technologically as sophisticated as anything on earth. GE’s customers are usually governments
or regulated industries. GE was as close to pure socialism as anything we had
in USA—and smart folks actually endorsed this arrangement because "big tech" as
represented by GE was of such value, it was worth taxpayer subsidies and
protection from some of the practices of finance capitalism.
Welch became Wall Street’s man because he was able to return, with mathematic
regularity, increases in "shareholder" value. For this, he was rewarded with
wealth beyond wretched excess.
In the meantime questions as to what was really happening as Welch exported
the know-how and tools of "big tech" to the rest of the world never got asked. In
the world of technology, there is a huge difference between being able to make
the tool as opposed to merely operating it. For much of the 20th century, the
guys who made tools had empires, the folks who only used tools became colonies—is
it really a good idea to squander such a lead?
Welch was "exceeding expectations" in the capital markets—why would anyone want
to question his methods? And who would do it—the TV "journalist" who got college
credit for watching 2001 and writing a report?—and thinks that technology is
evil because occasionally his microphone doesn’t work? Could this journalist
ever understand why Welch’s successor is have a tough time "making the numbers" out
of the technological wreck left him by a professional plunderer?
The FTI media failed us again in the run-up to the USA invasion of Iraq.
In order to have had the Weapons of Mass Destruction claimed for Iraq, they
had to have a GE—pre Welch—in their country. Technology needs ALL the parts to
work. If an essential part is missing you have to make it or buy it. As the embargo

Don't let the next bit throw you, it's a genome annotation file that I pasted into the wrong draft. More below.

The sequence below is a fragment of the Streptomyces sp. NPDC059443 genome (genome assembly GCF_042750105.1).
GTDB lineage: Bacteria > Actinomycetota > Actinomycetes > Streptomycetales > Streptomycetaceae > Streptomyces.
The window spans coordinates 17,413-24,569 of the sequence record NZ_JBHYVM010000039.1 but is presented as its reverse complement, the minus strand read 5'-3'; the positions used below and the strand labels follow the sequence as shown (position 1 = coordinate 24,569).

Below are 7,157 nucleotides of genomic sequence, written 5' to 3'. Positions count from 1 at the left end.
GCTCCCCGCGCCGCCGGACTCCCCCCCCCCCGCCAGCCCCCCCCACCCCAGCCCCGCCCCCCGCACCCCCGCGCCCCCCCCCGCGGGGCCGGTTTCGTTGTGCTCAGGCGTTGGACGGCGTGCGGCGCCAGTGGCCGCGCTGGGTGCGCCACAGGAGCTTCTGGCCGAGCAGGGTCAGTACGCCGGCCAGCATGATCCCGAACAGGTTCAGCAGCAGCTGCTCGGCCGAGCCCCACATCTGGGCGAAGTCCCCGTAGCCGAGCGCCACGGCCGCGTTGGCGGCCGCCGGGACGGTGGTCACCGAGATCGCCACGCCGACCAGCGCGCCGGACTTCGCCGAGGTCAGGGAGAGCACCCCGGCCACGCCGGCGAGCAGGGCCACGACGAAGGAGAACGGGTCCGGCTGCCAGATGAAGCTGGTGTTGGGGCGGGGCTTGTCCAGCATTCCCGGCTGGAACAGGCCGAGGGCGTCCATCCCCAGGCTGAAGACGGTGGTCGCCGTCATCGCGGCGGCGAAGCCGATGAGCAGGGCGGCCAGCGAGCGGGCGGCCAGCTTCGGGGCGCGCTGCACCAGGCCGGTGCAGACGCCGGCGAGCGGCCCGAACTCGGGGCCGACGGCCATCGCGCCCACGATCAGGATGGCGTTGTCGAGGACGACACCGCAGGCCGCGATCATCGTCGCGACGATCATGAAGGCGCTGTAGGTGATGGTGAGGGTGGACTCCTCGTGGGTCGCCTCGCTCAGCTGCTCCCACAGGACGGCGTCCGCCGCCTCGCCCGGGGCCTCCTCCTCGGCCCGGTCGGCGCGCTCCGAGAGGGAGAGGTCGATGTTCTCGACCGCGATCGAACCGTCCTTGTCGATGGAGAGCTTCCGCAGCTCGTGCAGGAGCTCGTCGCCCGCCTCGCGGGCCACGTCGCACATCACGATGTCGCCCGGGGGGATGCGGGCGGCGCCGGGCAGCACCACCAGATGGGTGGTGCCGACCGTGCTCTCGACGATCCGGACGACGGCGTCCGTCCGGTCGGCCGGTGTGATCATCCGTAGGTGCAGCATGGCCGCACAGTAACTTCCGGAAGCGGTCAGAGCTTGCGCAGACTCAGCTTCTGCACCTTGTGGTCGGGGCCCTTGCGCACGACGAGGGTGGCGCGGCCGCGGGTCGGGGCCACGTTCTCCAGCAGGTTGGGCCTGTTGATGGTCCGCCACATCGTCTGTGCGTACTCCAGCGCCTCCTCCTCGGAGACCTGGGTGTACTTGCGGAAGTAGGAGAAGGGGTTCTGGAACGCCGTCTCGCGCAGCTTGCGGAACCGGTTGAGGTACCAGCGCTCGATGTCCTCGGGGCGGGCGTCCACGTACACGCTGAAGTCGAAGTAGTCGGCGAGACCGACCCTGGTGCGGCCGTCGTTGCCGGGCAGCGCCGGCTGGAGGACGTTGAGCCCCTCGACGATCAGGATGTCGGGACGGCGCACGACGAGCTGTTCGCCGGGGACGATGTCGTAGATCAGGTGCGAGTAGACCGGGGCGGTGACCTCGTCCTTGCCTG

stretched out, the chance that an irreplaceable part had gone missing somewhere
along the technological "food chain" became practically infinite. Even if we "knew" they
had everything to make WMDs (after all, went the joke, we had the receipts) at
one time, we could not know what had been lost. Therefore, technologically we "knew" nothing.
And all the predictions that Iraq had the capability of making WMDs in anywhere
NEAR the quantities believed had less basis in fact than the Sunday-morning
football betting lines.
We are talking about people who truly believed their own voices. USA military
teams took along bunny suits and masks and antidotes. You would think that
THEY would know better—the military being one of "big tech’s" customers after
all. But there seems to be a gap in consciousness between buying, maintaining,
ultimately destroying technology than in building the stuff. In the Army,
talking tough will get you into the very inner rings of power; talking about
infinite ways that technology can be reduced to uselessness will get you
stationed in Greenland.
And groupthink—fashionably technologically illiterate groupthink replaces reason
in the corridors of power. I’ll wager that questioning the existence of WMDs
at the Pentagon in mid-March was a good way to get yourself called "French," even
though the whole idea was technologically preposterous.